The will of the People don't matter! This is a BAD DEAL (no pun intended) for schools and school districts!!! His cronies will reap the financial benefits. The taxpayers will see...


Like any political compromise,HB 338 won't make everyone happy,but...

Considering that the original OSD amendment crashed and burned,getting anything resembling intervention into these chronically failing schools has to be looked at as a minor miracle.I think that Governor Deal was helped a little bit by circumstances being just right-A general appetite in the legislature for reform,the absolute implosion of the Georgia PTA,and it's influence being mooted by infighting,and the lack of out-of-state union interests to show any mettle for another fight over this concept.

Add to that the low ebb of the media's ability to influence the electorate (vide: President Trump),and it looks like the Guv threaded the needle to get a few of his priorities adopted.

I guess the political grave dancing of November 9th was a wee bit premature.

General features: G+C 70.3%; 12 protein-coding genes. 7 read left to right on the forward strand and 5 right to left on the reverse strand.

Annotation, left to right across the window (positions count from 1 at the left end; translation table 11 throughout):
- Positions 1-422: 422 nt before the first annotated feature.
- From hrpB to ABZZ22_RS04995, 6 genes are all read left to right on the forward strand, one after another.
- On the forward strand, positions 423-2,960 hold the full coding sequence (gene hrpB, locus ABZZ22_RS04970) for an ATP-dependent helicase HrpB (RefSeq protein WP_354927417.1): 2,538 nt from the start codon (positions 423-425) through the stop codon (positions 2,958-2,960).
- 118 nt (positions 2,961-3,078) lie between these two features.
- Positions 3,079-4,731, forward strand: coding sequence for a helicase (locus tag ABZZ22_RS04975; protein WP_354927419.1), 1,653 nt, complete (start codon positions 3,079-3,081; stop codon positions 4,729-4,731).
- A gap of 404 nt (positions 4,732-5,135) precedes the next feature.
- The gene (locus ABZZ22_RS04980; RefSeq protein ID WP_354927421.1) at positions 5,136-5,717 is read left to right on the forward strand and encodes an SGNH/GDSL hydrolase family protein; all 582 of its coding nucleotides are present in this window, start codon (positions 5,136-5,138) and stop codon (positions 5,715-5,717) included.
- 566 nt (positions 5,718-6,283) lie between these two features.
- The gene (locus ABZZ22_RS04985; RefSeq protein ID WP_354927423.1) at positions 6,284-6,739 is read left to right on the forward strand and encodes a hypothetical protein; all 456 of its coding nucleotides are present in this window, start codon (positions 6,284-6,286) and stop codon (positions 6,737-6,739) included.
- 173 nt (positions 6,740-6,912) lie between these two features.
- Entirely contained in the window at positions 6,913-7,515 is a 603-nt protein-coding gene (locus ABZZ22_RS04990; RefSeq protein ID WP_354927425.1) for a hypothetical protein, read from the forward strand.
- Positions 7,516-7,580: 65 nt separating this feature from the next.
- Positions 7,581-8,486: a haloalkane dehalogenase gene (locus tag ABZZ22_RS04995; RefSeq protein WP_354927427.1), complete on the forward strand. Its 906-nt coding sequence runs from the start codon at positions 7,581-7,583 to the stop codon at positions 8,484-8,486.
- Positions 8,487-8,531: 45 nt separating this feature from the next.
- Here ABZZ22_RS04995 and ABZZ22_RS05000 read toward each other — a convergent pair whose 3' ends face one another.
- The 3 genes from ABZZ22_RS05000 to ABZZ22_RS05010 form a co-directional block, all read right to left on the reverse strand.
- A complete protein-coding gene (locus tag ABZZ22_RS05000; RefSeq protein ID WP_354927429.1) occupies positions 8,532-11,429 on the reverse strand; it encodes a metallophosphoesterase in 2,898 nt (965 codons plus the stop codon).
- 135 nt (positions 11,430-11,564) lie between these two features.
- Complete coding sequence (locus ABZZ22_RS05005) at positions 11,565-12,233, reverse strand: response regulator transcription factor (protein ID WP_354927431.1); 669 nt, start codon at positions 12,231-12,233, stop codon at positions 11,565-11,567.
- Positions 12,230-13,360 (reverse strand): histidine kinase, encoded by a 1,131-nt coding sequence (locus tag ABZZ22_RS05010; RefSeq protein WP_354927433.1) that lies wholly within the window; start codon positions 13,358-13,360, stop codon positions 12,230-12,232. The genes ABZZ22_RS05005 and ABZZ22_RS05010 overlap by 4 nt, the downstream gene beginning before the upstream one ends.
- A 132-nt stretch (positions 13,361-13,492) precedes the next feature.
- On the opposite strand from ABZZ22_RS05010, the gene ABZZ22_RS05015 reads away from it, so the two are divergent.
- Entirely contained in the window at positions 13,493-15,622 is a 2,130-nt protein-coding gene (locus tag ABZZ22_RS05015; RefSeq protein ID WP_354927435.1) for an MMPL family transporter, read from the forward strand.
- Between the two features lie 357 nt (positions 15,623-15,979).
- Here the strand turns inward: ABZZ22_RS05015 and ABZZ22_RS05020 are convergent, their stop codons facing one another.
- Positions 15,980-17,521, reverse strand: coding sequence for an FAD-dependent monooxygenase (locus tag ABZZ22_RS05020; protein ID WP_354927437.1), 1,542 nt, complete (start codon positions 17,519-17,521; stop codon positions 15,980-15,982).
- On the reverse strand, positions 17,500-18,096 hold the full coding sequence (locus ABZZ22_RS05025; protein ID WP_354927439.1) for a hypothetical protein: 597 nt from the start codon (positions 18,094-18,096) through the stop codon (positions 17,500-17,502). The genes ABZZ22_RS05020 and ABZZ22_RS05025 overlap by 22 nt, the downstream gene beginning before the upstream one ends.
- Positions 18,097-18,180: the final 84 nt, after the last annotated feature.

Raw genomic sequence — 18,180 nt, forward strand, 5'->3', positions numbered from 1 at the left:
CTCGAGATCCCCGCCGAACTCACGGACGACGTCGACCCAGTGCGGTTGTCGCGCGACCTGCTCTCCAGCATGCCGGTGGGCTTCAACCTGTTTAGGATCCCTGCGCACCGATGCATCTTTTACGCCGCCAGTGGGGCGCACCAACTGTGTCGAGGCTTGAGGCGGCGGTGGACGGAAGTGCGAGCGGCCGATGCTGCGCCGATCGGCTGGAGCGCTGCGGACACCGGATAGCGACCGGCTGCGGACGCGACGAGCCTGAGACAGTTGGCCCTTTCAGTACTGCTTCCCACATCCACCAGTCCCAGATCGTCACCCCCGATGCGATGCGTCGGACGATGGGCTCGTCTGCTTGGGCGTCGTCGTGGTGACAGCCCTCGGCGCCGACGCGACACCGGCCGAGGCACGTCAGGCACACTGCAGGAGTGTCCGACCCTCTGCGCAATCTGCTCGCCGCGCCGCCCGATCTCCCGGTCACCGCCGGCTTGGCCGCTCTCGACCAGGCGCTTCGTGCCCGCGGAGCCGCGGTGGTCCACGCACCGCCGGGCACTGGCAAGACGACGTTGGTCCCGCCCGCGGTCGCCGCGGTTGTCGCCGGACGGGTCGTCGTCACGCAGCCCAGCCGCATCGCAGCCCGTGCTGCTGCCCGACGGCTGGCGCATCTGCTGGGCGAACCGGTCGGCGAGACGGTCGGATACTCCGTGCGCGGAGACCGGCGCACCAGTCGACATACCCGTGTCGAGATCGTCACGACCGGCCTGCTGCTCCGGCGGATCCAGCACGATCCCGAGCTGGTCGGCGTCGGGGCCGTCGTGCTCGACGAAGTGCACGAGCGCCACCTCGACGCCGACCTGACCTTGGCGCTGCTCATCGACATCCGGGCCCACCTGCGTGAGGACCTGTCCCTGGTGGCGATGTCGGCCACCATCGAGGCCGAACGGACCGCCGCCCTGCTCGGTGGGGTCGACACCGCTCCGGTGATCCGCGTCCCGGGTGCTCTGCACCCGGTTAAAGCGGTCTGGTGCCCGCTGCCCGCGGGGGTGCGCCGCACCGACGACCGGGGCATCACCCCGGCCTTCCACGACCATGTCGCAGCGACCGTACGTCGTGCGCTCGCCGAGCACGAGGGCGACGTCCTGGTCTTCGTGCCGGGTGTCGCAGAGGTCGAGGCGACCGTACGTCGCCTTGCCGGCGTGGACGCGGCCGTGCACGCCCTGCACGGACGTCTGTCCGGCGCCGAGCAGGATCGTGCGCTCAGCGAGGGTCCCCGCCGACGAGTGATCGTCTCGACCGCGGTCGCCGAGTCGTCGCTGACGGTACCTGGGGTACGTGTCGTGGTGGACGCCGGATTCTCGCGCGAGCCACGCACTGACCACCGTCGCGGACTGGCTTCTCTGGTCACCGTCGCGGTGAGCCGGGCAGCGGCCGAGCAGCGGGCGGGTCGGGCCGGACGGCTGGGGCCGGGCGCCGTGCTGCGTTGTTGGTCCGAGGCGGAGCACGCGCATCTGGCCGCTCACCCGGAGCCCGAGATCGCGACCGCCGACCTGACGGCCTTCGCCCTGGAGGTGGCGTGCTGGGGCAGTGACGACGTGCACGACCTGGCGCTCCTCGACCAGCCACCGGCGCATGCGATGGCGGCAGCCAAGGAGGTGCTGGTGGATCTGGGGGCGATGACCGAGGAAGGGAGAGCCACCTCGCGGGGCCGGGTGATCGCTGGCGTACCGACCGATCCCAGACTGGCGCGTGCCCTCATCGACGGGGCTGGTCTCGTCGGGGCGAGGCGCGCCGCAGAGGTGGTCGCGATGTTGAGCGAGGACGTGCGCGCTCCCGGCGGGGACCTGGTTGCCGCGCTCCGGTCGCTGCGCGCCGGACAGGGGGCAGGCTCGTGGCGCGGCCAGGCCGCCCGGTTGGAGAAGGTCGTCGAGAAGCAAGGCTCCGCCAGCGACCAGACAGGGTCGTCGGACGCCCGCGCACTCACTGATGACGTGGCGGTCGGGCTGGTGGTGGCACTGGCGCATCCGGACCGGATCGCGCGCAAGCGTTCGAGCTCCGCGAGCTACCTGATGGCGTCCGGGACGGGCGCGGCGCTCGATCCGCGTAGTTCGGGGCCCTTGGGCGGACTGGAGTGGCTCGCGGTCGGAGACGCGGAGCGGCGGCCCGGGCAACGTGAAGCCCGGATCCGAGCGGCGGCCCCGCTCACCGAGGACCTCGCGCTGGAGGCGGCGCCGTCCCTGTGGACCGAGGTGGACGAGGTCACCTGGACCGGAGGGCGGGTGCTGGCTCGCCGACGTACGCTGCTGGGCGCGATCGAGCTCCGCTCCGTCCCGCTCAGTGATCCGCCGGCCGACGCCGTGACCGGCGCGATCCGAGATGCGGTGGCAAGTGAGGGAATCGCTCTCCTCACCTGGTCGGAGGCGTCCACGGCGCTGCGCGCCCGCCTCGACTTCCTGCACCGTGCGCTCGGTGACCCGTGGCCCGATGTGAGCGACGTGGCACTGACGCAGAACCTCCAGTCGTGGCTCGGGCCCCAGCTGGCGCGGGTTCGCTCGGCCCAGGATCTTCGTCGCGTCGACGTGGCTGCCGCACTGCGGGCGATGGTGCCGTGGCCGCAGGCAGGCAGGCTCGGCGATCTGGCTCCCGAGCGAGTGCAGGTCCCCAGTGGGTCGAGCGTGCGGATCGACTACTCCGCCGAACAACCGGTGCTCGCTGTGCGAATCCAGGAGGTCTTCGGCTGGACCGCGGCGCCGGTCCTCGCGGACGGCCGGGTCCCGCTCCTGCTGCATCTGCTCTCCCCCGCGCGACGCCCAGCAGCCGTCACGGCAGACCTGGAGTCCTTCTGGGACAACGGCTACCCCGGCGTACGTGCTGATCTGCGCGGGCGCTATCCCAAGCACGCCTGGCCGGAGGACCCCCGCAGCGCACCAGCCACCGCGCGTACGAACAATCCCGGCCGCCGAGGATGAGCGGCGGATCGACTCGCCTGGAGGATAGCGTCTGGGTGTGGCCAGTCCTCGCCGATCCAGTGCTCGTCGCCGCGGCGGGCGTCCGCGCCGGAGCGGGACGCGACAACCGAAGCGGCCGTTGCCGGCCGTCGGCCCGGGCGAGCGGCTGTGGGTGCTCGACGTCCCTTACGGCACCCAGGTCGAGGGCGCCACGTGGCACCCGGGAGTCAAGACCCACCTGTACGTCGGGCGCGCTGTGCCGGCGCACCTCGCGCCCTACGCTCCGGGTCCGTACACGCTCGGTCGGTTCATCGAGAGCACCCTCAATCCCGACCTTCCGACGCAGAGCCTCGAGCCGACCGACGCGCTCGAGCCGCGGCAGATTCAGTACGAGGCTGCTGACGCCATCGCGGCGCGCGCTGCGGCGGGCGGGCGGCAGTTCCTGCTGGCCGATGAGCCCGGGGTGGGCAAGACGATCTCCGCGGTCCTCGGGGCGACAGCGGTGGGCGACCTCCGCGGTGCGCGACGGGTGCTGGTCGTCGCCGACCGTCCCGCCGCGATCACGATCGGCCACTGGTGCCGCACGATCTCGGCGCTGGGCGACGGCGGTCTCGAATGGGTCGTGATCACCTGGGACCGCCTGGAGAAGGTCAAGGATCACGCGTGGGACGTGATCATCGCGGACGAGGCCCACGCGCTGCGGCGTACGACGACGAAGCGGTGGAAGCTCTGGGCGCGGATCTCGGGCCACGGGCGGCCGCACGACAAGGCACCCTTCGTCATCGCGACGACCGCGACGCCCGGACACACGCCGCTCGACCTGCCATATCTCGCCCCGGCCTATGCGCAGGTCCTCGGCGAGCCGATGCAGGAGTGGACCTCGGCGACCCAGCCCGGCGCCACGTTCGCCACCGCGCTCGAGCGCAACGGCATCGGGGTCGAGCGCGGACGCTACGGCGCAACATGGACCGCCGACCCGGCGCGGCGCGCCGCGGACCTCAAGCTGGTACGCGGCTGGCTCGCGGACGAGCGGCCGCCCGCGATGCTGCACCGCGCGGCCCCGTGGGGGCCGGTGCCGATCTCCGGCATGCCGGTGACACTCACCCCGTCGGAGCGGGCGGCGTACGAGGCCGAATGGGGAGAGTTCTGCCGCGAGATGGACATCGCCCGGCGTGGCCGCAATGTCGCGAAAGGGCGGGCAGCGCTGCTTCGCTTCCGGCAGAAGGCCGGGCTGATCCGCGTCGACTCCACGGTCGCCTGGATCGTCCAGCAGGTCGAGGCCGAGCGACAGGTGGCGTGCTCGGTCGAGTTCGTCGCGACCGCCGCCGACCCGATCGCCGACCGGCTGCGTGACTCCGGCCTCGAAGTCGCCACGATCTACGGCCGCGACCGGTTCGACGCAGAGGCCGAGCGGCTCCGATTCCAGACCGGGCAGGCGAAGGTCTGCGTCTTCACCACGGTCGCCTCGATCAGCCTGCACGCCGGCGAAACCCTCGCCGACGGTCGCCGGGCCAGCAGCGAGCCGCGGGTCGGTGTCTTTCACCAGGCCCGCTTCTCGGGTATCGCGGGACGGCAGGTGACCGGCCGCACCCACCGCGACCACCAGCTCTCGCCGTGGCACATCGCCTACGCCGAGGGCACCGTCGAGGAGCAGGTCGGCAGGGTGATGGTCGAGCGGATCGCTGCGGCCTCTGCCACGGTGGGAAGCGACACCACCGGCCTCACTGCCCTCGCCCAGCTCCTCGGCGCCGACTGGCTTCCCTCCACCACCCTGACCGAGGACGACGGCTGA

@Astropig That's right.  The passage of HB338 had NOTHING to do with the fact that Rep. Tanner approached all parties (including educator associations), and that the focus in the bill is more about support and cooperation rather than the governor's office just taking over.  Also, its passage would have NOTHING to do with the fact that HB338 works within the GA Constitution, requires community input, is clearer about the process, methods, and accountability, acknowledges there are circumstances beyond the school which impact learning, and established how funding is handled.  No, the entire reason HB338 passed versus Amendment 1 is because PTA and educator associations were quiet.  NOT! 


Pretty much.  I think the devil will be in the details in the actual implementation.  And, if the turnaround specialists recommend additional staff and/or supports, the question becomes, "Where is the money coming from?"

As you pointed out, no compromise is perfect, but I do think this is a much more sincere attempt to help struggling schools - not just permission to sweep in with a superiority complex, implement drastic, unsupported change, and take all the funds without accountability.



I like it too.It's progress.It's part of a long term process of improvement and it explicitly recognizes that a problem exists and must be dealt with.